I have purchased a set of snowshoes so I can hopefully take advantage of the forecasted snow this winter. We have a moderate to strong La NiƱa in progress, which usually brings the Pacific Northwest more precipitation and colder temperatures during the winter. Although I am not looking forward to the moderate temperatures leaving town, I had so much fun using (and breaking!) Al's spare snowshoes that I had to buy a pair for myself. They look just like this picture, MSR Evo 22's in a nice sedate blue.

As you can see, today's snowshoes bear little resemblance to the old ones that looked to me a whole lot like a tennis racket, and using these strapped onto my regular hiking boots are very easy to use. If I have the chance to be in deep powder I'll need a pair of tails added onto them, but it's not that likely in this area. Last year we had what is affectionately known as "Cascade cement" and expect that to be more like what we'll have this year. But you never know.

Tuesday, October 12, 2010

One legged chickadee

Taken from vtpeacknik's Flickr photos
I haven't yet been able to get a picture myself of my little one-legged chickadee, but he looks just like this one. I couldn't figure out what the little guy was trying to do, the past few days, fluttering his wings and huddling on the ground with the sparrows. At first I thought he had a broken wing, but he can fly just fine. Then I figured out that he has lost a leg somehow. He can drink water and hang with his one leg upside down, just like this one, eating at the upside-down feeders normally visited only by the goldfinches.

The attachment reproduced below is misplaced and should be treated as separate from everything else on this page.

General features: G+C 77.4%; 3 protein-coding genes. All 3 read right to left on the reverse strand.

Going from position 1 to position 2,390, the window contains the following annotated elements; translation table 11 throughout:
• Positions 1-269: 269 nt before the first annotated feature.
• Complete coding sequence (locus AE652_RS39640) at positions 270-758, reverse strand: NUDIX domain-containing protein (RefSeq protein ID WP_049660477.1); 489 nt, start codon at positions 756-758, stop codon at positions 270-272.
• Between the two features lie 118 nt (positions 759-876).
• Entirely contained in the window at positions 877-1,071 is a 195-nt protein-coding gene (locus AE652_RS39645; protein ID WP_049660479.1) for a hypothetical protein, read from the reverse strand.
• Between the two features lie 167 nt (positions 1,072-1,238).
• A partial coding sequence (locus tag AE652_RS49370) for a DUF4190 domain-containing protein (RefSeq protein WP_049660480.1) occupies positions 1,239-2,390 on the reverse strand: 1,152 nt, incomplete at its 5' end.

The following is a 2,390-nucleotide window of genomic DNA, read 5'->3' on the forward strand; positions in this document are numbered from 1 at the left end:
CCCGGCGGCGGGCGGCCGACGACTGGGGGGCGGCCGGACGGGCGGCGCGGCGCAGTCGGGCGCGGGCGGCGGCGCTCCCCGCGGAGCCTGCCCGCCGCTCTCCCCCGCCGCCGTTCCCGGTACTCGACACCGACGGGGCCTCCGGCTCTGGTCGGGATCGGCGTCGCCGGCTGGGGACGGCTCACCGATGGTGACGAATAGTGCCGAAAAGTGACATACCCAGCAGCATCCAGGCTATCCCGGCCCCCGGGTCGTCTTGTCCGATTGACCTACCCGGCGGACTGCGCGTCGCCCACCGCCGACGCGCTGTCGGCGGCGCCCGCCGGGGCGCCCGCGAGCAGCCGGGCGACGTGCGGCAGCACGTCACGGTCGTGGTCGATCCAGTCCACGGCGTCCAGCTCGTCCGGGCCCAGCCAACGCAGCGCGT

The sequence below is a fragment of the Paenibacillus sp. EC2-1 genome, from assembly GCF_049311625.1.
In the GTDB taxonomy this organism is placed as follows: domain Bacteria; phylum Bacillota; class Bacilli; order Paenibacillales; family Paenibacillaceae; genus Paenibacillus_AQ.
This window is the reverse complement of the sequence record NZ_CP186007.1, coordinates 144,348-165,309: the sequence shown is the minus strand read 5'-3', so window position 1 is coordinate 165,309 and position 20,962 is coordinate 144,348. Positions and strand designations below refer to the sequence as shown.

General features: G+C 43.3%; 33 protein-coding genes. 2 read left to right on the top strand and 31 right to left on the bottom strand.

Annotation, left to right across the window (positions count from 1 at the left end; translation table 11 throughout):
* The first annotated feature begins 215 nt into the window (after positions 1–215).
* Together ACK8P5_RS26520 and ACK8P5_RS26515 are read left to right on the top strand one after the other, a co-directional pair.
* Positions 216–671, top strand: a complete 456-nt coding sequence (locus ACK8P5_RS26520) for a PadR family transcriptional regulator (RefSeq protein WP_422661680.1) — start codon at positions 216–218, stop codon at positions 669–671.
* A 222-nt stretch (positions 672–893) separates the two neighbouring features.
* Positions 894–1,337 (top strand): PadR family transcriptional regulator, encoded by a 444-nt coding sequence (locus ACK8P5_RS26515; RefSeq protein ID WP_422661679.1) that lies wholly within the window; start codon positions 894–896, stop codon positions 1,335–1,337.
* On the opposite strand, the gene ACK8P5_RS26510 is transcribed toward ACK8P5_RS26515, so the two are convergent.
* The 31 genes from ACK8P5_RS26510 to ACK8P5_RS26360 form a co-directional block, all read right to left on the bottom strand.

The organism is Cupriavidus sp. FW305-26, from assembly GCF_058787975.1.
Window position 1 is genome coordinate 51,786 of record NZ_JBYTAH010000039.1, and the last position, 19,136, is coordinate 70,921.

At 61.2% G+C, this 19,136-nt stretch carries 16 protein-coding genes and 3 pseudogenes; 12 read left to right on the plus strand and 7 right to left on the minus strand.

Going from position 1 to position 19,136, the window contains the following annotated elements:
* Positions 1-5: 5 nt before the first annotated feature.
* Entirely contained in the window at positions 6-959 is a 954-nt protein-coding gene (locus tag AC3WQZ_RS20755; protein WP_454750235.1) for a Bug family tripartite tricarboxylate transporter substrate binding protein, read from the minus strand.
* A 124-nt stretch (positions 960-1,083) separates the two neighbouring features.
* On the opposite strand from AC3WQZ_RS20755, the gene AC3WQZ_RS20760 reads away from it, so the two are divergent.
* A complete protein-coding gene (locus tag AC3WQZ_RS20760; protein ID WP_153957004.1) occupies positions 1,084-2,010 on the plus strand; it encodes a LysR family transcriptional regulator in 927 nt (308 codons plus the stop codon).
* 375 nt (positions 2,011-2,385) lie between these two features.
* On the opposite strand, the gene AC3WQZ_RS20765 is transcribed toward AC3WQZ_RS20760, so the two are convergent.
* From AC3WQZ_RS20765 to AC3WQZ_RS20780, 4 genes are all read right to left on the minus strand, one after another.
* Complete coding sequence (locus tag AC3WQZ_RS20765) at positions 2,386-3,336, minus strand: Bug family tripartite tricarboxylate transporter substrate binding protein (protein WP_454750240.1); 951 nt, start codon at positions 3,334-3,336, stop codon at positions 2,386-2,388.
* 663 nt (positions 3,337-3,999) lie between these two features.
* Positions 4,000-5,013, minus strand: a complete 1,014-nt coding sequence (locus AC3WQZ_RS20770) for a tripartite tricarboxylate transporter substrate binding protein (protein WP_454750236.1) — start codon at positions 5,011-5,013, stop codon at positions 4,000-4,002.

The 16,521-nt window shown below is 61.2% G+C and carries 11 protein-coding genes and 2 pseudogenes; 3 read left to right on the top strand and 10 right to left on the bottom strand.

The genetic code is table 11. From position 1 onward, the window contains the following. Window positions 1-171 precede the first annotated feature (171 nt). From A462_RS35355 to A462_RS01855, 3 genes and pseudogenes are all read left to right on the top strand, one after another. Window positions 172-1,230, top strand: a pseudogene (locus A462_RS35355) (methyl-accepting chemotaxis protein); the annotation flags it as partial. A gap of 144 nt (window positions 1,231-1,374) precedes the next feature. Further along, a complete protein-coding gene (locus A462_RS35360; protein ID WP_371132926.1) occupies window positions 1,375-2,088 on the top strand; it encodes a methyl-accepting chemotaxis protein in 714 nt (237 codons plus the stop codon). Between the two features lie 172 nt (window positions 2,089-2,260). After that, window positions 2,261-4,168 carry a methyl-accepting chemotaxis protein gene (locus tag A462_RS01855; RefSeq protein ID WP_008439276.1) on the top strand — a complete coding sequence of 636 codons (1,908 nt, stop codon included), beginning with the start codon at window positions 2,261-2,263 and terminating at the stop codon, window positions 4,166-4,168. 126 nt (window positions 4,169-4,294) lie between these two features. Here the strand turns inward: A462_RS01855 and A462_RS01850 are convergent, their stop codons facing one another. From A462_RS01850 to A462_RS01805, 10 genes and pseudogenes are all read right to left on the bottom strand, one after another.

At first I thought he was trying to nest or something, fluttering over the flower box in an unusual way, until I called Smart Guy over and we watched him for awhile, realizing that he can fly just fine, eat suet and drink water out of the birdbath, too. On the ground he balances by fluttering the wing on the side where the leg is missing, which seems to have been lost recently. On a tree limb he leans onto his breast but hangs on the branch pretty well. I put some sunflower chips into the flower bed and he found the stash tonight.

It's been a difficult day bird-wise, with a very hard strike by a goldfinch on the living room window. Although I've got lots of markers as well as reflective stickers on the window, which may keep the number of strikes down, it doesn't eliminate them. The finch lay stunned on the front porch while we put barriers around it to keep the interest of predators away. I didn't have much hope, but after about an hour the bird began to look around and finally flew away. Often they have sustained brain damage and don't survive in the long term,  but I can hope it will be back at my feeders tomorrow. It is a handsome bird and there's no way for me to know it from the others.